Israel's civil aircraft fleet consisted of 53 aircraft; 47 passenger planes, 5 freighters and one convertible
Israel Civil Aviation Authority (ICAA) published a report last week noting that on 31 January 2008 Israel's civil aircraft fleet consisted of 53 aircraft; 47 passenger planes, 5 freighters and one convertible.
Out of the 53 planes 41 were jet aircraft produced by Boeing, 2 Airbuses and 10 turbo-prop (A.T.R & Dash).
The ICAA noted ,however, that "The average age of Israeli airlines' fleets is far older than the average in Europe and the US, and as such they are damaging to the environment,"
The report reveals that the average age of aircraft in Israel is 15 years. The average age of passenger aircraft is 13 years and the average age of cargo aircraft 28 years. The average age of the fleets of airlines operating flights to Israel is just 11 years, with European airlines operating newer aircraft than their US counterparts.
El Al Israel Airlines currently has a fleet of 36 Boeing made aircraft with an average age of 14 years.
Arkia Airlines Ltd has eight aircraft, two Boeing 757 and 6 turbo-prop (4 – A.T.R 72 and 2 Dash 7) two of them company-owned, with an average age of 13 years.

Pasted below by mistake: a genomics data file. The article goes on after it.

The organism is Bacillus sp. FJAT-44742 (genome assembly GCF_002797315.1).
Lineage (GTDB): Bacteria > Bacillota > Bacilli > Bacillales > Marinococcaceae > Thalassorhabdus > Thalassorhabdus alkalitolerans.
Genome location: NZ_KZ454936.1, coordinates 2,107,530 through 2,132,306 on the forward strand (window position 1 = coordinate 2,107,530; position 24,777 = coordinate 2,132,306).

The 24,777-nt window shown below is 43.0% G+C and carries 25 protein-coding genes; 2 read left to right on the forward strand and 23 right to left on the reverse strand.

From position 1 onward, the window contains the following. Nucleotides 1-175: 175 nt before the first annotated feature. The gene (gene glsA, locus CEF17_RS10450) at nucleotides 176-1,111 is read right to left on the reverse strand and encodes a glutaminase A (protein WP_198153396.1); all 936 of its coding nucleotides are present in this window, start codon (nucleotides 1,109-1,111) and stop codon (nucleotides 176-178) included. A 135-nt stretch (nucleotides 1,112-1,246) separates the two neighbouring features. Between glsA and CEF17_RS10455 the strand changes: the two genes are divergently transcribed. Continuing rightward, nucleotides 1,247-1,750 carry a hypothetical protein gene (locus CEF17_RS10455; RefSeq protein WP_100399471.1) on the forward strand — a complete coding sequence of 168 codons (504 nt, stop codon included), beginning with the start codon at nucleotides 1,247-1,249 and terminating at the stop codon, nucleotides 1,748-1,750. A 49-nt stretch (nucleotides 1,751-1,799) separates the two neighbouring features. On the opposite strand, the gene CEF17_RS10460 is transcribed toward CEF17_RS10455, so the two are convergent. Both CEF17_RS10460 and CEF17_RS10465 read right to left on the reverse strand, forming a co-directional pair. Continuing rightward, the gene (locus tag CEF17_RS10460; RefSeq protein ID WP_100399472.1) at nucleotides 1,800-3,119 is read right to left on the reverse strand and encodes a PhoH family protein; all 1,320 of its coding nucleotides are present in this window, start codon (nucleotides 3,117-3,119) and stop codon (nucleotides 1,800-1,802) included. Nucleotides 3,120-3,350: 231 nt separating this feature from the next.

Israir Airlines and Tourism Ltd. has a fleet of seven aircraft with an average age of no less than 18 years. (The company has two chartered Airbus 320)
The average aircraft age of the two 747-200 freighters owned by Cargo Airlines Ltd. is 28 years.
Israeli airlines have undertaken to spend over $2 billion on new aircraft in the coming years. Of this sum, El Al will spend $1.5 billion, Israir, $300 million, and Arkia, $400 million.
The ICCA report stresses also that older aircraft are noisier and consume more fuel. Higher fuel consumption not only causes airlines to lose money, but also damages the environment through the emission of carbon dioxide and other pollutants.